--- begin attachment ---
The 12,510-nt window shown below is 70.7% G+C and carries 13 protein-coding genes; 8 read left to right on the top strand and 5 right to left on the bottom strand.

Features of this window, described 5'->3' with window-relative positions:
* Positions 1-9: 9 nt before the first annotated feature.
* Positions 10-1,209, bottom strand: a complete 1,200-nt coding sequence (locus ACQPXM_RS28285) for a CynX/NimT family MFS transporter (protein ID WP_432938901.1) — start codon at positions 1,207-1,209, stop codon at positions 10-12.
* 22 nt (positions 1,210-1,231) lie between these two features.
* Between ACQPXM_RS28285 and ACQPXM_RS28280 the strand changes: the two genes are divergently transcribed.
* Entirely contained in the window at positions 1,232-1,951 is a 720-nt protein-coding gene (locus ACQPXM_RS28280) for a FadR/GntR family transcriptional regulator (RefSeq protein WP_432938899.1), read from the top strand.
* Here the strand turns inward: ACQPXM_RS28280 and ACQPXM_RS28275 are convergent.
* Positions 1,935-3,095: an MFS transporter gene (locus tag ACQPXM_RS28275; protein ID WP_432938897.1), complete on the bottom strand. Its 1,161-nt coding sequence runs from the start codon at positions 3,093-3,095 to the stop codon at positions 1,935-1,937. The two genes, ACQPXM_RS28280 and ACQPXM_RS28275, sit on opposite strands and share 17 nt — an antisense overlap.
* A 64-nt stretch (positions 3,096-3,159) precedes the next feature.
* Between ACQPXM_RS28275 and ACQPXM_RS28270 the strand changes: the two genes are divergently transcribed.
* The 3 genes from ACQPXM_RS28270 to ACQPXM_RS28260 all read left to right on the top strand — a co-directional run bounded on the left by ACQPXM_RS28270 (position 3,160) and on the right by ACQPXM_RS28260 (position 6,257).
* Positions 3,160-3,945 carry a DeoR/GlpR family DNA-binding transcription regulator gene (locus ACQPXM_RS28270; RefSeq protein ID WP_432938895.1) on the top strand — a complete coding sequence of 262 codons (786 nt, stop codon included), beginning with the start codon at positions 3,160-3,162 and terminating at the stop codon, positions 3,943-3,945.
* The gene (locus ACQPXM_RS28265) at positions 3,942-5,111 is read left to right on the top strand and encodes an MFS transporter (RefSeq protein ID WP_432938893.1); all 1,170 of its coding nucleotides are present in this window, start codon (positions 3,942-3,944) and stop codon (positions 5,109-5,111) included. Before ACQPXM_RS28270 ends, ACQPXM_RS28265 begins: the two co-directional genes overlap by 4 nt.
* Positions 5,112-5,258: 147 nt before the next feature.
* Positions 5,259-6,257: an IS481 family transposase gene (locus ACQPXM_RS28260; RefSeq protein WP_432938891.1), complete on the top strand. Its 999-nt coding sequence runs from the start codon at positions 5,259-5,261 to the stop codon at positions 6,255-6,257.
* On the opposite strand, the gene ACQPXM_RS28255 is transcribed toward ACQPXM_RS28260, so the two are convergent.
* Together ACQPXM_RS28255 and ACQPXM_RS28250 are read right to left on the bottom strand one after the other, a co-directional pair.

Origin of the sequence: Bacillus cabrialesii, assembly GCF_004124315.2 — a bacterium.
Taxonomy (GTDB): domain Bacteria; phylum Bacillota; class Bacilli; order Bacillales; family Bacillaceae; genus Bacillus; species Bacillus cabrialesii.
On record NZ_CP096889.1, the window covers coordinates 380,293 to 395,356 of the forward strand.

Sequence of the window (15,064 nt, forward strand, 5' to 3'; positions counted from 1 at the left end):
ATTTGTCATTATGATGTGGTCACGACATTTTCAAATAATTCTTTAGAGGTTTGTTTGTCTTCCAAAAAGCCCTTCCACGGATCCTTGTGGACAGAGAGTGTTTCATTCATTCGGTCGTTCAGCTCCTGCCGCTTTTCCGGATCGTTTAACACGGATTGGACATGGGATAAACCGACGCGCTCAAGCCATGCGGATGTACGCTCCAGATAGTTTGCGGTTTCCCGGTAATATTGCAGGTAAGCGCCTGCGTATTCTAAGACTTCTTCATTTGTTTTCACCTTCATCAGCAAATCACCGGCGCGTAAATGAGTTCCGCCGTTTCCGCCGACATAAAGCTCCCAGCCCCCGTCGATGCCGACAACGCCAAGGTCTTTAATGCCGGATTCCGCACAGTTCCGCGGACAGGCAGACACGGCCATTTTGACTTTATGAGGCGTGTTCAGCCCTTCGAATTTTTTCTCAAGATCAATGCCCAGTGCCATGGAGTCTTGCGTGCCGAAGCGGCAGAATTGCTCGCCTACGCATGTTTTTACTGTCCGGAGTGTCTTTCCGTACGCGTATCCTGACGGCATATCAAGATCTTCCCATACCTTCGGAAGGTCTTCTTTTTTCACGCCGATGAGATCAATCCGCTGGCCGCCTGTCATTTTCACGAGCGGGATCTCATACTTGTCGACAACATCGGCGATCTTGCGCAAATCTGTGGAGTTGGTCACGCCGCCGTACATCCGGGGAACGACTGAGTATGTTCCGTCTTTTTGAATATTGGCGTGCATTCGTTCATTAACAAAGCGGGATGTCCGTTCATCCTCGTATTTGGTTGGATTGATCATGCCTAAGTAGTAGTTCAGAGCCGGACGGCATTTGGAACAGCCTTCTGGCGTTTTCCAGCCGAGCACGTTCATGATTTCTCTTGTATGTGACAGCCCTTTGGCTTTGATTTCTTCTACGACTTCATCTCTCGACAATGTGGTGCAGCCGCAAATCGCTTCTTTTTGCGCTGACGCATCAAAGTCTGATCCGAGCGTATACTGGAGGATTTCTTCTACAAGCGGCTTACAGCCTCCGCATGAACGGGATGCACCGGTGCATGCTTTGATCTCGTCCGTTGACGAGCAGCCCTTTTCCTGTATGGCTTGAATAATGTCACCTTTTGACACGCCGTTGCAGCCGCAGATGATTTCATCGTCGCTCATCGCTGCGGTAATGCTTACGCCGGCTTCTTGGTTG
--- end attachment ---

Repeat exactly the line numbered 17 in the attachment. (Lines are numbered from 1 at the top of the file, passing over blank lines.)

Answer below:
* On the opposite strand, the gene ACQPXM_RS28255 is transcribed toward ACQPXM_RS28260, so the two are convergent.